PAUL ROBERTSON IS TALKING ABOUT KOMMISSAR HJULER | TRAILER 1:57 min
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PLOT: "The German duo Kommissar Hjuler und Mama Baer (voted by Wire magazine as one of the top ten "Noize" acts in 2010) are not only remarkably prolific musicians but also both artists in their own right."
Kommissar Hjuler (a career policeman in his homeland) creates small boxes containing sculptures which star fictitious animals made of bread (Brotkatze or “bread cats”) which have adventures in a world of degradable materials such as toast, liquorice, long separated milk/strange liquids and other organic elements which are usually boxed or bottled and left to slowly rot or change depending on the conditions the work is displayed in.
The animals are a sort of representative alter ego for mankind and our stupid, self-indulgent ways. His wife, Mama Baer, paints large expressionist canvasses filled with monsters, terrorists, surgeons or, even, policemen. Many of the works created by Hjuler and his ”hausfrau” (the title is deliberate: creating a provocation out of the slightly-old-fashioned sexist term) are shocking, even obscene. Hjuler’s collages (sometimes found on copies of his LPs) often utilise cuttings from old copies of ‘Colour Climax’ the European sex magazine and in a new series of collaborative works with the British former adult film actress Violet Storm entitled ”Flux-porn”, Hjuler turns moments of perversity into humorous collages. Hjuler says: “Sex does not sell any art. To include porn in art is a fault in the eyes of most critics. So artists run against walls, if they work in this vein. We include pornography in our art, as art should be a mirror of society. It is a lie to exclude porn from art.”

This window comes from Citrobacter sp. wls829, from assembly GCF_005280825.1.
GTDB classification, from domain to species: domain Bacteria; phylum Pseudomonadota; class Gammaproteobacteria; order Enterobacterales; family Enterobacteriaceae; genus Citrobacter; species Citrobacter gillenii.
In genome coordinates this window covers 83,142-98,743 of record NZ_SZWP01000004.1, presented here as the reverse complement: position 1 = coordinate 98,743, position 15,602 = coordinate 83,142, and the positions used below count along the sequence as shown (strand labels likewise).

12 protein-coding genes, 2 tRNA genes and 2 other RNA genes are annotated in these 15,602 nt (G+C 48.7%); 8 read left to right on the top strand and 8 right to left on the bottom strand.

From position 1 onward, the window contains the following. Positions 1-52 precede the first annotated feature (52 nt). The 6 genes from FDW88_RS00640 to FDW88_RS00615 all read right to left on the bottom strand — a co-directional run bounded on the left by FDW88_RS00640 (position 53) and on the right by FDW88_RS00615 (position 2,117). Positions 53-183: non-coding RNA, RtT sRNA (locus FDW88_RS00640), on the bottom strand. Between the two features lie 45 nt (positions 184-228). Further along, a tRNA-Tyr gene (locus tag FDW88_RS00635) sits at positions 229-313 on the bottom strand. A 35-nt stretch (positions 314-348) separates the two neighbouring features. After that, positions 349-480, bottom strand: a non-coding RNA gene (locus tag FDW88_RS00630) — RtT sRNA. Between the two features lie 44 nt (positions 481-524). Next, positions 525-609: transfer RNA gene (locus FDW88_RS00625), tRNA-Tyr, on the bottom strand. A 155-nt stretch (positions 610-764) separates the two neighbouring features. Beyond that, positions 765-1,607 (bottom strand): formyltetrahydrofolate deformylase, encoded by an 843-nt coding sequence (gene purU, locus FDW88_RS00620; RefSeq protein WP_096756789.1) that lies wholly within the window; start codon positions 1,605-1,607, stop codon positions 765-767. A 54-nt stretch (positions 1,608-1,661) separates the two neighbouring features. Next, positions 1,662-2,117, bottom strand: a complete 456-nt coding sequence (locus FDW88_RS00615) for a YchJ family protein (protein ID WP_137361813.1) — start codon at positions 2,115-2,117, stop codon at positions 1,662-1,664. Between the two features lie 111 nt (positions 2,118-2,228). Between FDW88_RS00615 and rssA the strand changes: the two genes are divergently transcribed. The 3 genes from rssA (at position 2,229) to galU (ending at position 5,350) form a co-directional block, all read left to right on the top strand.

Ticket Price: Free, non ticketed | Age Group: 18+ Please note some of the artworks are sexually explicit
ABOUT SUMMERHALL: From August 2012, Summerhall will be open to the public all year round and will host events in all the City’s major festivals. But it’s far more than Edinburgh’s newest and biggest arts venue. Visitors will find theatre and gallery spaces, libraries and small museums, educational and research programmes, studios and workshops. It’s a new kind of community: a cross cultural village where arts and sciences talk to each other, where high tech rubs shoulders with all the arts including film and television and a craft brewer has revived a three hundred year old tradition of brewing on the site. Our Bar/Café is suitably named The Royal Dick, a nod to our building’s famous veterinary history. Summerhall has a unique atmosphere. It has already become a favourite location for making films, four alone since we started work in January 2012. Most importantly Summerhall is a work in progress — as more space is developed more ideas emerge. Here the possibilities are endless, “everyone is an artist”. ►more